Form 8938, under FATCA, is designed to combat global tax evasion by requiring the disclosure of assets held in foreign accounts and other offshore assets. It focuses on a wide range of foreign financial assets. On the other hand, Form 8621 specifically targets income from Passive Foreign Investment Companies (PFICs) or foreign mutual funds. It is a more specific reporting requirement for this particular type of investment.

2. Filing Requirements:

Form 8938 must be filed by resident aliens, some non-resident aliens, and U.S. citizens who meet specific threshold requirements for foreign financial assets. The threshold is $50,000 for single individuals or married couples filing separately. Married individuals filing jointly have different threshold criteria, such as assets exceeding $100,000 on the last day of the tax year or reaching between $75,000 and $150,000 at any point during the tax year. In contrast, Form 8621 is specifically for taxpayers who are direct or indirect PFIC shareholders. It is required if certain criteria, such as meeting a filing threshold of more than $25,000 or receiving PFIC distributions, are met.

3. Assets to Report:

Form 8938 requires the reporting of various foreign financial assets, including foreign accounts, partnership interests, private equity funds, private stocks, hedge funds, and other foreign private investment assets. It encompasses a wide range of offshore assets. On the other hand, Form 8621 focuses specifically on income from PFICs or foreign mutual funds. The reporting requirements on Form 8621 depend on the specific elections made by the taxpayer and can be more complex and detailed.

4. Penalties:

Failure to file Form 8938 can result in penalties, starting at $10,000. Continuing non-compliance after receiving IRS notification can lead to additional fines of up to $50,000. There is also a 40% penalty for underreporting taxes on undisclosed assets. In the case of Form 8621, there is no specific amount mentioned for failure to file. However, the IRS may subject taxpayers to an audit and potentially suspend the statute of limitations on their tax returns.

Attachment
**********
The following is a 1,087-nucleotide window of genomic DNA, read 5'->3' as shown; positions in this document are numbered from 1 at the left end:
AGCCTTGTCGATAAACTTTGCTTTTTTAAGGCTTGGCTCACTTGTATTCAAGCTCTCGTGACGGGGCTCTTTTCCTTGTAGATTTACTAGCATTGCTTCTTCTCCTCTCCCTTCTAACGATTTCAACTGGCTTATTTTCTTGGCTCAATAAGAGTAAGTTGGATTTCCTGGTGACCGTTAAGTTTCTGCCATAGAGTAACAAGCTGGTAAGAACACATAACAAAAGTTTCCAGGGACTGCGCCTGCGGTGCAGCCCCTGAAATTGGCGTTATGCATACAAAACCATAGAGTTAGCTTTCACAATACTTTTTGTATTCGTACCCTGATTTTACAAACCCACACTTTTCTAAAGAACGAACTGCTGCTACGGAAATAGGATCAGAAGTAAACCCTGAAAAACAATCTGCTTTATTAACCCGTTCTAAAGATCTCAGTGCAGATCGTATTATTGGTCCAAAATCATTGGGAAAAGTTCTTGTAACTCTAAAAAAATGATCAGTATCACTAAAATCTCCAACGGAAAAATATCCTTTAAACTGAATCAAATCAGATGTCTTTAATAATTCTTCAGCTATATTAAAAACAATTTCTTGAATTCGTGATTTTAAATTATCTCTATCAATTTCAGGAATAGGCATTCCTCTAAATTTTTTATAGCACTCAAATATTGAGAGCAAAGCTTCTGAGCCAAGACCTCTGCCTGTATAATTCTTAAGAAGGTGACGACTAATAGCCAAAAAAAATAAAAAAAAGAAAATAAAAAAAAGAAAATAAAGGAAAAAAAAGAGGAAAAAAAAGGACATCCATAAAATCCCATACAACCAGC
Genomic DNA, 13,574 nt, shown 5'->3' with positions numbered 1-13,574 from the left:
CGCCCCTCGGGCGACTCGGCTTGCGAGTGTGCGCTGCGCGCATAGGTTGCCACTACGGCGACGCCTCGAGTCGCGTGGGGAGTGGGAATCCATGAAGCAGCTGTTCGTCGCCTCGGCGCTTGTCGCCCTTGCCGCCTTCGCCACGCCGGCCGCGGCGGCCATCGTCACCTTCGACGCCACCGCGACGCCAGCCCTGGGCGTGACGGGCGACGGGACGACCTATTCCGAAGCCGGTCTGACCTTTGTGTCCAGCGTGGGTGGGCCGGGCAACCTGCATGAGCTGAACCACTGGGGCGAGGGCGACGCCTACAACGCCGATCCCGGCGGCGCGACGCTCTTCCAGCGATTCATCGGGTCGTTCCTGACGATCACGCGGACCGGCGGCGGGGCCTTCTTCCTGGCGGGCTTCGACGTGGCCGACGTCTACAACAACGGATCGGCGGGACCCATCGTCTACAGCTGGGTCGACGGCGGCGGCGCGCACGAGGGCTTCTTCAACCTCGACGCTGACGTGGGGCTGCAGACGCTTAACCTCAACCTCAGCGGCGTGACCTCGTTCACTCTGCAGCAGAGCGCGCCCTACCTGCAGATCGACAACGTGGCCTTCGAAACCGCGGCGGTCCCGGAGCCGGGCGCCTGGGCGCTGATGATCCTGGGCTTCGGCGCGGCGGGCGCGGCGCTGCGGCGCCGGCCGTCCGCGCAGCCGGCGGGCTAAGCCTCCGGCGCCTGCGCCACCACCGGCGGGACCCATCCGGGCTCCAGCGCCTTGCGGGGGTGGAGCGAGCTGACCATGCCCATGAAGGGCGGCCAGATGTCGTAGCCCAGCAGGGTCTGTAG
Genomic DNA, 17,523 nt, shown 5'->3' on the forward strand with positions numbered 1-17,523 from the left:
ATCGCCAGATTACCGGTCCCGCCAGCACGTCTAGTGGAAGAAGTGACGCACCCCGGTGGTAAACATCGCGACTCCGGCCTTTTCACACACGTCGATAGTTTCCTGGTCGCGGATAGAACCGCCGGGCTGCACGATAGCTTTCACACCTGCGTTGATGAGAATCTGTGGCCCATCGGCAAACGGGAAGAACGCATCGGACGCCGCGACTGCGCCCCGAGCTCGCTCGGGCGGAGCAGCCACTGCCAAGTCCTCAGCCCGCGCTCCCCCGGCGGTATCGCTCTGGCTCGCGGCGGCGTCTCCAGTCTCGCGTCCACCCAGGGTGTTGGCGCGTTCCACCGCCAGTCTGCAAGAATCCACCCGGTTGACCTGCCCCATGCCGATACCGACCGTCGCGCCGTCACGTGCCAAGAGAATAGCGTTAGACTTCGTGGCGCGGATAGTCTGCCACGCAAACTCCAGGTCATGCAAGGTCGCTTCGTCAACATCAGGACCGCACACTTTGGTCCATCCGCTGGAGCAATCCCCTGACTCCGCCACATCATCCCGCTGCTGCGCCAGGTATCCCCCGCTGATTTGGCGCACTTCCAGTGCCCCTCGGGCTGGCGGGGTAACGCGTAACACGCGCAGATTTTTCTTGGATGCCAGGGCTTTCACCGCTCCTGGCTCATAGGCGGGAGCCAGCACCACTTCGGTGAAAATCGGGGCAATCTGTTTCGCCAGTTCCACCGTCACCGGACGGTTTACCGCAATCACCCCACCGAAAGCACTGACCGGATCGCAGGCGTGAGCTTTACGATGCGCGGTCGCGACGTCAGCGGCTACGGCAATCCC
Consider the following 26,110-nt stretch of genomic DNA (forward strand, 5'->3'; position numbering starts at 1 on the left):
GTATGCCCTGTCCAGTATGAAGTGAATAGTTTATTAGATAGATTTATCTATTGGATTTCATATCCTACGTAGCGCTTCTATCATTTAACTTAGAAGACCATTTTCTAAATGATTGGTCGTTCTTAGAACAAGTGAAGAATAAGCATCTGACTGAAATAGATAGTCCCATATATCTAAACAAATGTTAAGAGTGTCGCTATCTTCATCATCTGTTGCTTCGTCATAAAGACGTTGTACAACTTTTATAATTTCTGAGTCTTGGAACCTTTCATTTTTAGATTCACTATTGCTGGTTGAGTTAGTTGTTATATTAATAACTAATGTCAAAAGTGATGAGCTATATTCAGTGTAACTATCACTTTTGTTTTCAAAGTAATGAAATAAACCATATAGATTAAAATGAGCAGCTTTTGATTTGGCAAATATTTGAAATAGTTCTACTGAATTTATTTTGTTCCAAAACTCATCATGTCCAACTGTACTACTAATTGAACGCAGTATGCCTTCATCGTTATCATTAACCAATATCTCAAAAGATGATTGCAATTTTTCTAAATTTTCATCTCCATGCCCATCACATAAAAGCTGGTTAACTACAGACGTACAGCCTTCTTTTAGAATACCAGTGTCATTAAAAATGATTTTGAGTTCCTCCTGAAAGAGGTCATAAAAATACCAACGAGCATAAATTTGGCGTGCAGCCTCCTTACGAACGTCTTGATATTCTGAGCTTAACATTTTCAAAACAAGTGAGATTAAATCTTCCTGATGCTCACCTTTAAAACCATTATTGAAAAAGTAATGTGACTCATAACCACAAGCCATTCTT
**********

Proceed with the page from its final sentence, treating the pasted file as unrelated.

When is the Filing Due?

One similarity that these two forms share is that both are due on the date of your income tax return filing.

Get Expert Help from a Tax Specialist

Taxes, in general, are already complicated. Dealing with U.S. taxes while living in a foreign land can get even more frustrating. While it is possible to accomplish these forms on your own, getting the help of tax resolution partners can save you the headache of sorting through all the required information.

TheTaxBooks offers the best-in-class service for U.S. expats. They can help you avoid future problems while minimizing your tax liabilities. They can ensure smooth-sailing and hassle-free tax preparation services so you can focus on living your best life abroad.

To learn more about how you can reduce your taxes and save money, check out the helpful resources on our blog or contact us today to schedule a consultation.